From Publishers Weekly
"At nearly every turn, pleasure has gotten a bad name," write the authors, who tell us that in pursuit of longevity Americans have become overly abstemious. Psychologist Ornstein and Sobel, director of preventive medicine at the Kaiser-Permanente HMO, believe that eradicating all of life's pleasures--whether chocolate, alcohol or even an occasional puff of tobacco--represents a far more serious threat to our well-being than whatever damage may be wreaked by occasionally indulging. Deploring what they call "medical terrorism," they point out that some once-dire findings on health hazards have been reversed, disputed or exaggerated. The authors' secret for happiness: forget asceticism in the name of health. We should touch each other more often, learn to take life a little more lightly, partake in some form of gentle physical exercise, nap when necessary and learn to be less self-centered generally. If this advice seems a touch obvious, it may bear repeating nonetheless. 75,000 printing; Literary Guild/Doubleday Book Club alternate; first serial to American Health Magazine; major ad/promo.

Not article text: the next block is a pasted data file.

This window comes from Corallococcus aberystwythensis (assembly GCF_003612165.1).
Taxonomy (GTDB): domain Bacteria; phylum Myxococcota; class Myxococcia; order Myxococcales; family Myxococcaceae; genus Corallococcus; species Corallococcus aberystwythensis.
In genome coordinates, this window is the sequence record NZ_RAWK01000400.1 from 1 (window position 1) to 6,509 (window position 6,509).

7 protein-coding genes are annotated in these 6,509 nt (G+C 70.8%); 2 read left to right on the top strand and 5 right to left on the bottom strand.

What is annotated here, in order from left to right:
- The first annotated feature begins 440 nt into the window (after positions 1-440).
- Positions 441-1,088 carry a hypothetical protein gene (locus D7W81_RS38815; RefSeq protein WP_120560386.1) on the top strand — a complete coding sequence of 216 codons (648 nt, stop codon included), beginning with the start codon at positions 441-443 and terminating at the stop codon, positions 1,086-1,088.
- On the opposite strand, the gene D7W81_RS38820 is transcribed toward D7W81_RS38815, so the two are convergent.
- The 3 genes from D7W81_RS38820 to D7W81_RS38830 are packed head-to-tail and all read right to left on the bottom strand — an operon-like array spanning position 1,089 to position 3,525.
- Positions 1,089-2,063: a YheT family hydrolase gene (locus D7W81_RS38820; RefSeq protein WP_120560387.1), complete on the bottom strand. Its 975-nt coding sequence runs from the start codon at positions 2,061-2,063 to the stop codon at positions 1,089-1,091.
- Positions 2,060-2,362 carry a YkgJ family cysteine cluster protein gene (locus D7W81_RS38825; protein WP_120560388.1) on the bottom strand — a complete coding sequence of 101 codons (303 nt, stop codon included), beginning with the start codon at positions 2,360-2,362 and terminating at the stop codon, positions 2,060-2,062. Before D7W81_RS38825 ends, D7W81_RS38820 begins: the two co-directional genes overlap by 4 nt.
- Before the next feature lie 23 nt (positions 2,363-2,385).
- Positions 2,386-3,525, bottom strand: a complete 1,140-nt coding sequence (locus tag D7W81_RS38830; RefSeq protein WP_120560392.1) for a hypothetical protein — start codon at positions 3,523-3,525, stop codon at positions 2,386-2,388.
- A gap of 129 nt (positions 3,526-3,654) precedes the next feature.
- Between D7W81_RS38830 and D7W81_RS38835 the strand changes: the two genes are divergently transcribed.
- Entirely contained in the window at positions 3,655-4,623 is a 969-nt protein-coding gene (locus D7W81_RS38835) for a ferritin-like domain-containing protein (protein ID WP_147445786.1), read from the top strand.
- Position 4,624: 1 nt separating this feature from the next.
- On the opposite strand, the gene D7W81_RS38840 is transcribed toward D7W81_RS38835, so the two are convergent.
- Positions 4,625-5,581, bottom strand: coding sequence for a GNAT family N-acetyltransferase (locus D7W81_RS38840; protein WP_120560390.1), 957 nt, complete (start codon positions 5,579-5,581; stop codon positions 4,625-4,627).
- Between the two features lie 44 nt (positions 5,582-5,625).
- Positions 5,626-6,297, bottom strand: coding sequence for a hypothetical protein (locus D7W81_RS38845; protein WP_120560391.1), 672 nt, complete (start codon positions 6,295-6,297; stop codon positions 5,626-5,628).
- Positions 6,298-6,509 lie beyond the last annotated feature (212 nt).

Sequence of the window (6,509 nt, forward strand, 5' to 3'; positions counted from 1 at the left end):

Copyright 1989 Reed Business Information, Inc.
--This text refers to an out of print or unavailable edition of this title.
About the Author
Robert Ornstein, Ph.D., is a psychologist, brain researcher, and writer. He co-wrote The Psychology of Consciousness, which has sold more than 1 million copies worldwide, and more recently, The Healing Brain.